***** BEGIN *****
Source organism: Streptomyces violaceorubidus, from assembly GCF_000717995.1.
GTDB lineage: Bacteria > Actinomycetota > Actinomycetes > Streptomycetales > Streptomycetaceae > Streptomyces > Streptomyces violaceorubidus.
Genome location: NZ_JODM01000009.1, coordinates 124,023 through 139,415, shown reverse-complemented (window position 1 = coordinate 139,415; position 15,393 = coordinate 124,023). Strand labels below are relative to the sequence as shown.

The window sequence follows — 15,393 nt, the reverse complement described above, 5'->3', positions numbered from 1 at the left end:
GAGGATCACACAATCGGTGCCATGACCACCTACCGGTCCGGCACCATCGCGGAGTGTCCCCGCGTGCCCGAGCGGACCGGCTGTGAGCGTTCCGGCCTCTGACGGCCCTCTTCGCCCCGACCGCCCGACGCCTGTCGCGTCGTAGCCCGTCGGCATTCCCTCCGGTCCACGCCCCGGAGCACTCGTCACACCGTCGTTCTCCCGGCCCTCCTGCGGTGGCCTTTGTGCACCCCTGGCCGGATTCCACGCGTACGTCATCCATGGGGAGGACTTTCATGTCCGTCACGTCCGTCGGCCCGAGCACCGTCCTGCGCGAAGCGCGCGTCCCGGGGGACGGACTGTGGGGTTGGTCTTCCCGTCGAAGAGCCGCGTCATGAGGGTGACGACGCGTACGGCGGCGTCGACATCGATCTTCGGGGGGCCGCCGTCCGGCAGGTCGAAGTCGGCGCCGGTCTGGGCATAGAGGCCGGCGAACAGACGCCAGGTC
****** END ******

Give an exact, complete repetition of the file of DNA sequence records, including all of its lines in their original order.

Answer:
Source organism: Streptomyces violaceorubidus, from assembly GCF_000717995.1.
GTDB lineage: Bacteria > Actinomycetota > Actinomycetes > Streptomycetales > Streptomycetaceae > Streptomyces > Streptomyces violaceorubidus.
Genome location: NZ_JODM01000009.1, coordinates 124,023 through 139,415, shown reverse-complemented (window position 1 = coordinate 139,415; position 15,393 = coordinate 124,023). Strand labels below are relative to the sequence as shown.

The window sequence follows — 15,393 nt, the reverse complement described above, 5'->3', positions numbered from 1 at the left end:
GAGGATCACACAATCGGTGCCATGACCACCTACCGGTCCGGCACCATCGCGGAGTGTCCCCGCGTGCCCGAGCGGACCGGCTGTGAGCGTTCCGGCCTCTGACGGCCCTCTTCGCCCCGACCGCCCGACGCCTGTCGCGTCGTAGCCCGTCGGCATTCCCTCCGGTCCACGCCCCGGAGCACTCGTCACACCGTCGTTCTCCCGGCCCTCCTGCGGTGGCCTTTGTGCACCCCTGGCCGGATTCCACGCGTACGTCATCCATGGGGAGGACTTTCATGTCCGTCACGTCCGTCGGCCCGAGCACCGTCCTGCGCGAAGCGCGCGTCCCGGGGGACGGACTGTGGGGTTGGTCTTCCCGTCGAAGAGCCGCGTCATGAGGGTGACGACGCGTACGGCGGCGTCGACATCGATCTTCGGGGGGCCGCCGTCCGGCAGGTCGAAGTCGGCGCCGGTCTGGGCATAGAGGCCGGCGAACAGACGCCAGGTC